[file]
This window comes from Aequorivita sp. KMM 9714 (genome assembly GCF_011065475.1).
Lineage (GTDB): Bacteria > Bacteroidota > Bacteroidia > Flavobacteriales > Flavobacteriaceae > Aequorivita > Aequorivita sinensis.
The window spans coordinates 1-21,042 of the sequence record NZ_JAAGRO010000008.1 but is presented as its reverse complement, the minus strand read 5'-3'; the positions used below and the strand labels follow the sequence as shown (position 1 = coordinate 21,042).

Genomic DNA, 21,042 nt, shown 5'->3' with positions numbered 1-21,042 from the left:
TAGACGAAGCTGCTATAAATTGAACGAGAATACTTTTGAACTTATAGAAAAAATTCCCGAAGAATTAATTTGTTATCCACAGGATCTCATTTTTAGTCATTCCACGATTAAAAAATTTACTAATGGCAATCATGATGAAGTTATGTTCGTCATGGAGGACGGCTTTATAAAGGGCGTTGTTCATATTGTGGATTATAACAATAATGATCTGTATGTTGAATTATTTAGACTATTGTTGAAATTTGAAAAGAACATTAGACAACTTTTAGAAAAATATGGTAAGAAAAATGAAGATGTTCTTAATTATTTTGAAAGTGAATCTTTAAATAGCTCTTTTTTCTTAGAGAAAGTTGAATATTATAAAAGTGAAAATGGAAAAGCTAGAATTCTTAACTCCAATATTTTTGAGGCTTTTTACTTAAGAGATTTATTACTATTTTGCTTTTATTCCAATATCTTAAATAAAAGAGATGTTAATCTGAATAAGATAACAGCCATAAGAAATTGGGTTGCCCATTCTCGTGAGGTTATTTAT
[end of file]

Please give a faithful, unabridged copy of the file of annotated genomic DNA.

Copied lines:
This window comes from Aequorivita sp. KMM 9714 (genome assembly GCF_011065475.1).
Lineage (GTDB): Bacteria > Bacteroidota > Bacteroidia > Flavobacteriales > Flavobacteriaceae > Aequorivita > Aequorivita sinensis.
The window spans coordinates 1-21,042 of the sequence record NZ_JAAGRO010000008.1 but is presented as its reverse complement, the minus strand read 5'-3'; the positions used below and the strand labels follow the sequence as shown (position 1 = coordinate 21,042).

Genomic DNA, 21,042 nt, shown 5'->3' with positions numbered 1-21,042 from the left:
TAGACGAAGCTGCTATAAATTGAACGAGAATACTTTTGAACTTATAGAAAAAATTCCCGAAGAATTAATTTGTTATCCACAGGATCTCATTTTTAGTCATTCCACGATTAAAAAATTTACTAATGGCAATCATGATGAAGTTATGTTCGTCATGGAGGACGGCTTTATAAAGGGCGTTGTTCATATTGTGGATTATAACAATAATGATCTGTATGTTGAATTATTTAGACTATTGTTGAAATTTGAAAAGAACATTAGACAACTTTTAGAAAAATATGGTAAGAAAAATGAAGATGTTCTTAATTATTTTGAAAGTGAATCTTTAAATAGCTCTTTTTTCTTAGAGAAAGTTGAATATTATAAAAGTGAAAATGGAAAAGCTAGAATTCTTAACTCCAATATTTTTGAGGCTTTTTACTTAAGAGATTTATTACTATTTTGCTTTTATTCCAATATCTTAAATAAAAGAGATGTTAATCTGAATAAGATAACAGCCATAAGAAATTGGGTTGCCCATTCTCGTGAGGTTATTTAT